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Journal of Billings Grinnell Almy (1407-1C74)

Following is the continuation from the last Newsletter of the journal of Billings Grinnell Almy. (See introduction in Newsletter No. 85, January 1996.)

Tuesday, December 13, 1898

Very good German lesson work went well and I have a new sentence Seine sanfte sehrsüchtig Seele suchten süssen Frieden.* Took to writing German script for a change. Find it hard to write and hard to quit writing when I try to change back to English. Went to the Brule Reading Room for an hour in the afternoon, plan, outline for an essay on Germany.

* Transcriber's note - Your gentle very sickly soul seeks sweet peace.

Wednesday, December 14, 1898

To lesson - not so good. Read a letter which I had written and it was pretty red when I was through. Lectures improving a little was my opinion at the end of the day. Wrote a letter on the "5 years to come" last night and finished at 2 a.m.

Thursday, December 15, 1898

Worked on German to try to finish up the grammar until I could almost dream German and wrote German Schrift* till my hand was cramped. Somewhat blue as a result. Cloudy and rainy also.

* Transcriber's note - Script

Friday, December 16, 1898

A slight head ache, perhaps as discouraged over German as I have been anytime yet. Even thinking of applying for a scholarship at "?" for next year.

Saturday, December 17, 1898

Feeling all right again for a change. Wrote out two hard lessons on "passive" and on "Kömmen" "dürfen" "mogen" "sollen" "willen" and "mussen:* Everything moving more or less smoothly. But yet about the same.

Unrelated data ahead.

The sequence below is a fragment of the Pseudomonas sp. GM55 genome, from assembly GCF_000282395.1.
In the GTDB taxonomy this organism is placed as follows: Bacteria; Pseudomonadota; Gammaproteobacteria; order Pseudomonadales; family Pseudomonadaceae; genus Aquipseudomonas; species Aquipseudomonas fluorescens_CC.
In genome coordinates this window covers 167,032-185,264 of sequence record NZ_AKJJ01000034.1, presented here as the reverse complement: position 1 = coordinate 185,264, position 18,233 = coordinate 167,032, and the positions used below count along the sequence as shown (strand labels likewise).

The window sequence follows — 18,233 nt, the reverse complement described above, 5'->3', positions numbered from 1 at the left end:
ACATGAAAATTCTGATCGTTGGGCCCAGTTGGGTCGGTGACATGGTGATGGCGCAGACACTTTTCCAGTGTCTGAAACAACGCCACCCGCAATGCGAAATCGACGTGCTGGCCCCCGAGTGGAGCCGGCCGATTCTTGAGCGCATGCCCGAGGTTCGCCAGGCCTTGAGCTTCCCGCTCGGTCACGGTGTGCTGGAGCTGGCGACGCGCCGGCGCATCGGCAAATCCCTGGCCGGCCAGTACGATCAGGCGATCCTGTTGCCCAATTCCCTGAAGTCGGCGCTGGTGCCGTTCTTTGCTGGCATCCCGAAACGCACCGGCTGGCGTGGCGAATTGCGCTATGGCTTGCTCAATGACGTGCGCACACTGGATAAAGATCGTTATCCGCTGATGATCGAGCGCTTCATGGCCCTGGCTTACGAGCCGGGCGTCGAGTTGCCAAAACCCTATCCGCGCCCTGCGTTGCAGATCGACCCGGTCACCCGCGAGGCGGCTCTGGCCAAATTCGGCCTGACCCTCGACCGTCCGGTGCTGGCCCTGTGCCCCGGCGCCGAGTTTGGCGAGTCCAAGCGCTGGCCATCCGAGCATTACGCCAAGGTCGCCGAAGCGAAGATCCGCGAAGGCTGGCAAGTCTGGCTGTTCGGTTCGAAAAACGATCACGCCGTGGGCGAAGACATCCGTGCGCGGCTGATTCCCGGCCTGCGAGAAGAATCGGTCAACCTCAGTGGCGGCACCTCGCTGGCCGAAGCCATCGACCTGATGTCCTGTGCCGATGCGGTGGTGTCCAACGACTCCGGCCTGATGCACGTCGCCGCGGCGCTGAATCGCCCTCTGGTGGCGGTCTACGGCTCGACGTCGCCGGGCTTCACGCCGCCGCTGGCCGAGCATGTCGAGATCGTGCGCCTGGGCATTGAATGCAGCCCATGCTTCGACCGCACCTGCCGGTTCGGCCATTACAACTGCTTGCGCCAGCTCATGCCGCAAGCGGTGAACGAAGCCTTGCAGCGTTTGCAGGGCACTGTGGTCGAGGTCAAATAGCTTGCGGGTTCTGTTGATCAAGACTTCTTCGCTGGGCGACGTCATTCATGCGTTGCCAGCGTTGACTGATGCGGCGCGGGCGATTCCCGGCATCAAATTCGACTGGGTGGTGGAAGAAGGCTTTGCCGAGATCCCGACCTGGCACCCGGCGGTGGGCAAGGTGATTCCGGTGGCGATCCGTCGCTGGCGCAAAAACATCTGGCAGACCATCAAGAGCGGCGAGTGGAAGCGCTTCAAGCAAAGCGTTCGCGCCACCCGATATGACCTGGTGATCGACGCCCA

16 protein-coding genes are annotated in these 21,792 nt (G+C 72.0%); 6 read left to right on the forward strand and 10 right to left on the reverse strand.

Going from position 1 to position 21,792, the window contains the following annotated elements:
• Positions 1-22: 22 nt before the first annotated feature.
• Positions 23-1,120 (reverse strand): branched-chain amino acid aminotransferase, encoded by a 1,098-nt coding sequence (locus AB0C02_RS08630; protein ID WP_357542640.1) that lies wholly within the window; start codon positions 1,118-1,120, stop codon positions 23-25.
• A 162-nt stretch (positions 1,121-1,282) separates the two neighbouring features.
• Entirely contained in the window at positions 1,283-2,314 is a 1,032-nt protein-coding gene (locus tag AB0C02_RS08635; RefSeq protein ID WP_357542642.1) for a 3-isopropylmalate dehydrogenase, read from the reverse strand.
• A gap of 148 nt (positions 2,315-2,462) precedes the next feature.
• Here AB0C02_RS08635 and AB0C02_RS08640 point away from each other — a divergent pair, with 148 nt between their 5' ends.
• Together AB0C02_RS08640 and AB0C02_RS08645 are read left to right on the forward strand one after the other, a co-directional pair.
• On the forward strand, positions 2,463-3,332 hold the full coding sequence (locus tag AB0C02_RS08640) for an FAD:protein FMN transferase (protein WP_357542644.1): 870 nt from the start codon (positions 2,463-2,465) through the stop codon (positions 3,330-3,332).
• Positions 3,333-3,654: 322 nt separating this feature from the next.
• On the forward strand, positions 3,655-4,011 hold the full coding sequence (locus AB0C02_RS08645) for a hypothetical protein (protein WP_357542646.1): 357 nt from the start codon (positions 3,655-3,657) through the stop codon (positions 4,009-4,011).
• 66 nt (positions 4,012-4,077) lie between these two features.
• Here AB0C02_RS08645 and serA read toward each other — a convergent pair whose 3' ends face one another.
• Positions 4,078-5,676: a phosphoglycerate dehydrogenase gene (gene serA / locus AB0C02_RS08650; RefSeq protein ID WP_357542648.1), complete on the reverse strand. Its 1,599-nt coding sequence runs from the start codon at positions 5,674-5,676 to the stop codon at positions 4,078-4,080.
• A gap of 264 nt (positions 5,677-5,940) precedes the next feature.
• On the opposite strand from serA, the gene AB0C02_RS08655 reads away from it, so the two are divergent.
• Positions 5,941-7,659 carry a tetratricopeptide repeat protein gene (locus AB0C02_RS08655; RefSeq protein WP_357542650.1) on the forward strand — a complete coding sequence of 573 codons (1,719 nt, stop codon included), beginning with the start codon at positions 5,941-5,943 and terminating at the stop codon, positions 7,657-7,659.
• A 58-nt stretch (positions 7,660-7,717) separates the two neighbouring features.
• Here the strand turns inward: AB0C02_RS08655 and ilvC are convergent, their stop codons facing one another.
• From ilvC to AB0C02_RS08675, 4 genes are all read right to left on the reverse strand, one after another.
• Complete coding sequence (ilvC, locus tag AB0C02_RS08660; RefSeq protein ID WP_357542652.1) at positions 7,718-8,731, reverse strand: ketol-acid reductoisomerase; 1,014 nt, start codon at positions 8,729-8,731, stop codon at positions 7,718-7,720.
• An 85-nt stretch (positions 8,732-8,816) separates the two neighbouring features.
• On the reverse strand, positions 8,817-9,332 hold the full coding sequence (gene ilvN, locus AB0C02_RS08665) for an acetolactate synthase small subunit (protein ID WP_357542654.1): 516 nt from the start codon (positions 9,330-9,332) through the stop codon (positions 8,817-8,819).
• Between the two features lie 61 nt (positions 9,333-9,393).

* Transcriber's note -

kömmen - to come (shouldn't have an umlaut.)

dürfen - to be permitted to.

mogen - to be willing, to desire (should have an umlaut on the o).

sollen - to be obliged to.

willen - this is a noun, but since he seems to have been working on verbs, he most likely meant wollen, to wish, to will.

Mussen - to be obliged to (should have an umlaut on the u).

Sunday, December 18, 1898

Wrote from when I got up (a little after 10:00) until I want to bed on one letter. I did stop to eat and to go to church however. My longest letter. Answering questions and talking about the first "ano"* a letter on "the past".

Transcriber's note - year

Monday, December 19, 1898

The noteworthy event of the day was a little conversation with Prof. Wundt in which I was informed that there would be no chance of doing any thing this semester in the laboratory. Also confided to me that Prof. Wolfe was second to none in America.

Began systematic note taking on Wundt's Physiologie.

(To be continued.)


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